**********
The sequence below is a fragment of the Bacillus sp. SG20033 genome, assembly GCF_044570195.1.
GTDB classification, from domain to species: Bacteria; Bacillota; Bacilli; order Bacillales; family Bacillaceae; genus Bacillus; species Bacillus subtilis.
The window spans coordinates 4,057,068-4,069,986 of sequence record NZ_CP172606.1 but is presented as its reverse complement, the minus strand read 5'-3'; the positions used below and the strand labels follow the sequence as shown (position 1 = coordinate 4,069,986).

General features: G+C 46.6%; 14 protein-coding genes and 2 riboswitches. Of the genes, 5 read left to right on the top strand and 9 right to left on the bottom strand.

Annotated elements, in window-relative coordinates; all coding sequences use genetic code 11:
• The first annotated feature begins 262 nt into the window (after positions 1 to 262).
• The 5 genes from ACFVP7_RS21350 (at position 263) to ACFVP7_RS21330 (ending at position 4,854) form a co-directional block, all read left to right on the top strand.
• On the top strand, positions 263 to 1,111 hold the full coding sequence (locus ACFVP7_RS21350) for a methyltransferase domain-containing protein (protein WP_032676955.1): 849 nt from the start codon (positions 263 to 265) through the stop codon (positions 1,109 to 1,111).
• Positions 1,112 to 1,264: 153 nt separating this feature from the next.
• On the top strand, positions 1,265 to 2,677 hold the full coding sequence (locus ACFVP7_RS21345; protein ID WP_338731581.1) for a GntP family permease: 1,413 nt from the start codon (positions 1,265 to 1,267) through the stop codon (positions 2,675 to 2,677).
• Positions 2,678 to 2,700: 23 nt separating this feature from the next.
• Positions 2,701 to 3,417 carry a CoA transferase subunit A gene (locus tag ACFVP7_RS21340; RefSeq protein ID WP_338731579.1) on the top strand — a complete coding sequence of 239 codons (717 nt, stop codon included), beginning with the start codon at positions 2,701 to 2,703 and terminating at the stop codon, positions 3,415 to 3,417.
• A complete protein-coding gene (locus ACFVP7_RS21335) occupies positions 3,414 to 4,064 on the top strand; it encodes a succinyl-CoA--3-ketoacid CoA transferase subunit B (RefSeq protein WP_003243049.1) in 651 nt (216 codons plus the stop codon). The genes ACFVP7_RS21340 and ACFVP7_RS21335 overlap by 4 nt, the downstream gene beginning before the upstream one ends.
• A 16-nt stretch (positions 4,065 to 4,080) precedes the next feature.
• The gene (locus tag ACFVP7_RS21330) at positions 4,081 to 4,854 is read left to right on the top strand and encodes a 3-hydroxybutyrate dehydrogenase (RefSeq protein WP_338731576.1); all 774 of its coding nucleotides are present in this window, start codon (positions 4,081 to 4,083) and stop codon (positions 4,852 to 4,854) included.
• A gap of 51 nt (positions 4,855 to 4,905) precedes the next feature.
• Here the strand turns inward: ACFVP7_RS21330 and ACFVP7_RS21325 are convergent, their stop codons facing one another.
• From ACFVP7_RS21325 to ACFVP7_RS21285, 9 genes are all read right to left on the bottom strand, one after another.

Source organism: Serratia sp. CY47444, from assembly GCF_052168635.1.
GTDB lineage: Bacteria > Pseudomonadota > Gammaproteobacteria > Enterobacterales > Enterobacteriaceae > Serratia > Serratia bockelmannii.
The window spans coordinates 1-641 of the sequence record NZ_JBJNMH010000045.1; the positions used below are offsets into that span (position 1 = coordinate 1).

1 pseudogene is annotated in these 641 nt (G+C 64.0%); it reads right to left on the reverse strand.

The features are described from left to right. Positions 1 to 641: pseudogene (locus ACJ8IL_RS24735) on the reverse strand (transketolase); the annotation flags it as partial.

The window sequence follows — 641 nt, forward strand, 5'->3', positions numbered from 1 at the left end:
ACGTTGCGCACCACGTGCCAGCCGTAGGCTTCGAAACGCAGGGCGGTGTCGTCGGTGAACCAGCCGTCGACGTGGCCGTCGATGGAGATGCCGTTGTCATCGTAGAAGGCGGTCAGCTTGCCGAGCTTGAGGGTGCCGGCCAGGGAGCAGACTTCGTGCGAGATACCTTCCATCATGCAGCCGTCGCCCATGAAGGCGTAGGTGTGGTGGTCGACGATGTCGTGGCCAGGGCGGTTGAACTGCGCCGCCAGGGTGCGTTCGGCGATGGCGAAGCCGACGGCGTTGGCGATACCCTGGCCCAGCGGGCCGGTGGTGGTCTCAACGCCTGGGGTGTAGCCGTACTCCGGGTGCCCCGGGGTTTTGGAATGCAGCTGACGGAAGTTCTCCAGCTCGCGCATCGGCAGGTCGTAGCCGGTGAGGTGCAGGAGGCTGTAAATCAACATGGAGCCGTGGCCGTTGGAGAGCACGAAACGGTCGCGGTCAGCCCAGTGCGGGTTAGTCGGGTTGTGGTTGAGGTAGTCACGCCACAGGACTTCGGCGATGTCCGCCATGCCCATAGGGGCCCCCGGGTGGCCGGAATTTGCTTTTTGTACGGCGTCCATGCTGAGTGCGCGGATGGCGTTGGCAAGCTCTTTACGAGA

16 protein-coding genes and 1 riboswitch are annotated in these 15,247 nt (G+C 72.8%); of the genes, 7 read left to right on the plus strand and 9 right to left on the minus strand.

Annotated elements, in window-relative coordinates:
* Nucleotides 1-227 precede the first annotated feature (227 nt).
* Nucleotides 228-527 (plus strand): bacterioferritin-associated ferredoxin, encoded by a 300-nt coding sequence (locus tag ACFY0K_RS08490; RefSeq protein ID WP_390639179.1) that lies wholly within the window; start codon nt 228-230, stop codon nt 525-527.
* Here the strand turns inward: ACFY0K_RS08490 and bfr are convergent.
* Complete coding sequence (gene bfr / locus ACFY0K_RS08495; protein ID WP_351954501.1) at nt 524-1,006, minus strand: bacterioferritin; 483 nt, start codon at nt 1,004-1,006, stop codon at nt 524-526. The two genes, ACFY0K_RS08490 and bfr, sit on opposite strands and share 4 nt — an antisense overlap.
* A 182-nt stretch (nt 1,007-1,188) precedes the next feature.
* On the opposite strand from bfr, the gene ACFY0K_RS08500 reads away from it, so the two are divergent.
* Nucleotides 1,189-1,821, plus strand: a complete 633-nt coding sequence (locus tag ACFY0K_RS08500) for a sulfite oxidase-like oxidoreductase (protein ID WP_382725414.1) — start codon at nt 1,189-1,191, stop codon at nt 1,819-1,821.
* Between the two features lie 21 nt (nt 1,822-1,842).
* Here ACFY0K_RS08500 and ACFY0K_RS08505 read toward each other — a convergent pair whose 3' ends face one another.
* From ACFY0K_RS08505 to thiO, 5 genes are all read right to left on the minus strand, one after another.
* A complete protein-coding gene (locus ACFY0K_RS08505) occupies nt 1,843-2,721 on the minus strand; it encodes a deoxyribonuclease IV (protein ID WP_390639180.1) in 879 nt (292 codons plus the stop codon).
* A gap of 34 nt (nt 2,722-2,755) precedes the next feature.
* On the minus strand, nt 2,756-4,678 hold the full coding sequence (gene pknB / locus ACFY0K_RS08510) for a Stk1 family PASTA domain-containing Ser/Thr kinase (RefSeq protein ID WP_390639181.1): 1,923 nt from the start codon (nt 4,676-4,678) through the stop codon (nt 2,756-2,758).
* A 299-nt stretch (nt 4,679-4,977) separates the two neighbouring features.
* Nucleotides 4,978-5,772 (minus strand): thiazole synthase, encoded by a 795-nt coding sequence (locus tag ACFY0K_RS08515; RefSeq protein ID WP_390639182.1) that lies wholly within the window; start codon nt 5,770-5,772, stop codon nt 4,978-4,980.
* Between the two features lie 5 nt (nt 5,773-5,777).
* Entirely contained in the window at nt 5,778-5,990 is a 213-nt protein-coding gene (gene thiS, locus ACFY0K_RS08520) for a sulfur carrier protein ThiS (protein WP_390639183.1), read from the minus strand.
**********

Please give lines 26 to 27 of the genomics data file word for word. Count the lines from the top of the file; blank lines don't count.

16 protein-coding genes and 1 riboswitch are annotated in these 15,247 nt (G+C 72.8%); of the genes, 7 read left to right on the plus strand and 9 right to left on the minus strand.

Annotated elements, in window-relative coordinates: